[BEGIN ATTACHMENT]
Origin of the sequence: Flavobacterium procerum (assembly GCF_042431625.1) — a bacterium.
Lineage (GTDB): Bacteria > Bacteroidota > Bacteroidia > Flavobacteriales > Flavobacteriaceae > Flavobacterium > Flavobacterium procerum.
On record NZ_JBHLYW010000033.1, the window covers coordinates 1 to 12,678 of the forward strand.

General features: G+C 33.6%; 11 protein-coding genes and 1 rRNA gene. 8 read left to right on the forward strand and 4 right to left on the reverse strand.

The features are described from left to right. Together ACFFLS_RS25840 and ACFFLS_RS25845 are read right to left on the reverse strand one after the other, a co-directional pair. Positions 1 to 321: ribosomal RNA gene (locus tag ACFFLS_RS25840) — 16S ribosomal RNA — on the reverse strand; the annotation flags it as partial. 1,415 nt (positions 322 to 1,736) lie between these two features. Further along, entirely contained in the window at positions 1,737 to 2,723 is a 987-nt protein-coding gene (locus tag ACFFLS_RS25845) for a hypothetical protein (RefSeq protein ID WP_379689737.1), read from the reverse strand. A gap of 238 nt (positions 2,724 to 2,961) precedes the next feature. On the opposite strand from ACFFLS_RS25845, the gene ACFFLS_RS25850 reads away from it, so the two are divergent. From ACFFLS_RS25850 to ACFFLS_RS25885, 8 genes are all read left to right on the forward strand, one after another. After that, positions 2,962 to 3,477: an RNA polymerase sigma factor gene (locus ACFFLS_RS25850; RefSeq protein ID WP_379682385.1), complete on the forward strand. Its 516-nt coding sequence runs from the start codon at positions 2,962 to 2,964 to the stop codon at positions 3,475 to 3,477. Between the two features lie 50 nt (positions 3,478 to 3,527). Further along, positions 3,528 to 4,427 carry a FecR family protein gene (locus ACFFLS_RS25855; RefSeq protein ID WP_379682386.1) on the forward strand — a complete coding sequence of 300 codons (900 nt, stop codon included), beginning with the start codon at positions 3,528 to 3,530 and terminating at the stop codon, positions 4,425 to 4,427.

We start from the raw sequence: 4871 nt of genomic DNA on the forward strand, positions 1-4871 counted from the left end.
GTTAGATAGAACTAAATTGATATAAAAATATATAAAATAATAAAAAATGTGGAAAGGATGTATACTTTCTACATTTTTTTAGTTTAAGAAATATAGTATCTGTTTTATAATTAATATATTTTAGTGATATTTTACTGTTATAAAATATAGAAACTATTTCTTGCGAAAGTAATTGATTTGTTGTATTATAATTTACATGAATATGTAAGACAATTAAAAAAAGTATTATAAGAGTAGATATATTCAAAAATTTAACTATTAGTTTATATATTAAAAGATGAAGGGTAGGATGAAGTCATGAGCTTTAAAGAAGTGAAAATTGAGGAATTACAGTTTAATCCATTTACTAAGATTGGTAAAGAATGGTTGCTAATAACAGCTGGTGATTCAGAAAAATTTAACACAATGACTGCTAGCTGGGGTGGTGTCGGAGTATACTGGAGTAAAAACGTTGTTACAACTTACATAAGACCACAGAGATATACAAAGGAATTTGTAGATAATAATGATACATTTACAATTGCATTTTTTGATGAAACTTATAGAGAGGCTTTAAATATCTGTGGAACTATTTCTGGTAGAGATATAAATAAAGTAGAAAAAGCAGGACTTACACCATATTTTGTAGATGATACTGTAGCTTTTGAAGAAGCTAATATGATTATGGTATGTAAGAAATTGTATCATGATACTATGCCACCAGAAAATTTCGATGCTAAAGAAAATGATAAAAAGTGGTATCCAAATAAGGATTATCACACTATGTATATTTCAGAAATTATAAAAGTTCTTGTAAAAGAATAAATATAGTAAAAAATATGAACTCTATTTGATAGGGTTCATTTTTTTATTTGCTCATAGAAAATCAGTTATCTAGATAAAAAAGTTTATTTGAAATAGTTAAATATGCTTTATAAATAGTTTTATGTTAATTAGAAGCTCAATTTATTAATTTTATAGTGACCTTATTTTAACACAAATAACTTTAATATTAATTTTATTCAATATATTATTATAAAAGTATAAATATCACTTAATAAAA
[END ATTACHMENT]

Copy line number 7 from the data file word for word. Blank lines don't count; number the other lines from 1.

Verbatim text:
GTTAGATAGAACTAAATTGATATAAAAATATATAAAATAATAAAAAATGTGGAAAGGATGTATACTTTCTACATTTTTTTAGTTTAAGAAATATAGTATCTGTTTTATAATTAATATATTTTAGTGATATTTTACTGTTATAAAATATAGAAACTATTTCTTGCGAAAGTAATTGATTTGTTGTATTATAATTTACATGAATATGTAAGACAATTAAAAAAAGTATTATAAGAGTAGATATATTCAAAAATTTAACTATTAGTTTATATATTAAAAGATGAAGGGTAGGATGAAGTCATGAGCTTTAAAGAAGTGAAAATTGAGGAATTACAGTTTAATCCATTTACTAAGATTGGTAAAGAATGGTTGCTAATAACAGCTGGTGATTCAGAAAAATTTAACACAATGACTGCTAGCTGGGGTGGTGTCGGAGTATACTGGAGTAAAAACGTTGTTACAACTTACATAAGACCACAGAGATATACAAAGGAATTTGTAGATAATAATGATACATTTACAATTGCATTTTTTGATGAAACTTATAGAGAGGCTTTAAATATCTGTGGAACTATTTCTGGTAGAGATATAAATAAAGTAGAAAAAGCAGGACTTACACCATATTTTGTAGATGATACTGTAGCTTTTGAAGAAGCTAATATGATTATGGTATGTAAGAAATTGTATCATGATACTATGCCACCAGAAAATTTCGATGCTAAAGAAAATGATAAAAAGTGGTATCCAAATAAGGATTATCACACTATGTATATTTCAGAAATTATAAAAGTTCTTGTAAAAGAATAAATATAGTAAAAAATATGAACTCTATTTGATAGGGTTCATTTTTTTATTTGCTCATAGAAAATCAGTTATCTAGATAAAAAAGTTTATTTGAAATAGTTAAATATGCTTTATAAATAGTTTTATGTTAATTAGAAGCTCAATTTATTAATTTTATAGTGACCTTATTTTAACACAAATAACTTTAATATTAATTTTATTCAATATATTATTATAAAAGTATAAATATCACTTAATAAAA